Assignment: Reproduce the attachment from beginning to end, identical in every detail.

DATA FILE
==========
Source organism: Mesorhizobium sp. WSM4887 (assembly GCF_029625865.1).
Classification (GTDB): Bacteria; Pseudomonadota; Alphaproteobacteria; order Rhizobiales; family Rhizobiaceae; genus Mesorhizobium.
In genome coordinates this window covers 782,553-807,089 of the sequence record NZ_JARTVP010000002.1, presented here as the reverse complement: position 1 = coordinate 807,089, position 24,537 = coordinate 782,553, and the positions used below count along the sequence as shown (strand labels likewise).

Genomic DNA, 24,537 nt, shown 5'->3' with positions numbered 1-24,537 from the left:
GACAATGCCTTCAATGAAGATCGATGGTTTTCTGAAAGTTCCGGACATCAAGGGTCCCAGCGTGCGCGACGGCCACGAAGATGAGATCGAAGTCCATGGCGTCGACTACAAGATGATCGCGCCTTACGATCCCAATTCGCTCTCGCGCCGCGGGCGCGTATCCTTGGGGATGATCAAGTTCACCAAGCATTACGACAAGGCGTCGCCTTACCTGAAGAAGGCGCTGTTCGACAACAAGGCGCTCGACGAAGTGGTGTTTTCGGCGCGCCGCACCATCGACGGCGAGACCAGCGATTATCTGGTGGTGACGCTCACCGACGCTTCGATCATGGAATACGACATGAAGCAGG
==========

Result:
Source organism: Mesorhizobium sp. WSM4887 (assembly GCF_029625865.1).
Classification (GTDB): Bacteria; Pseudomonadota; Alphaproteobacteria; order Rhizobiales; family Rhizobiaceae; genus Mesorhizobium.
In genome coordinates this window covers 782,553-807,089 of the sequence record NZ_JARTVP010000002.1, presented here as the reverse complement: position 1 = coordinate 807,089, position 24,537 = coordinate 782,553, and the positions used below count along the sequence as shown (strand labels likewise).

Genomic DNA, 24,537 nt, shown 5'->3' with positions numbered 1-24,537 from the left:
GACAATGCCTTCAATGAAGATCGATGGTTTTCTGAAAGTTCCGGACATCAAGGGTCCCAGCGTGCGCGACGGCCACGAAGATGAGATCGAAGTCCATGGCGTCGACTACAAGATGATCGCGCCTTACGATCCCAATTCGCTCTCGCGCCGCGGGCGCGTATCCTTGGGGATGATCAAGTTCACCAAGCATTACGACAAGGCGTCGCCTTACCTGAAGAAGGCGCTGTTCGACAACAAGGCGCTCGACGAAGTGGTGTTTTCGGCGCGCCGCACCATCGACGGCGAGACCAGCGATTATCTGGTGGTGACGCTCACCGACGCTTCGATCATGGAATACGACATGAAGCAGG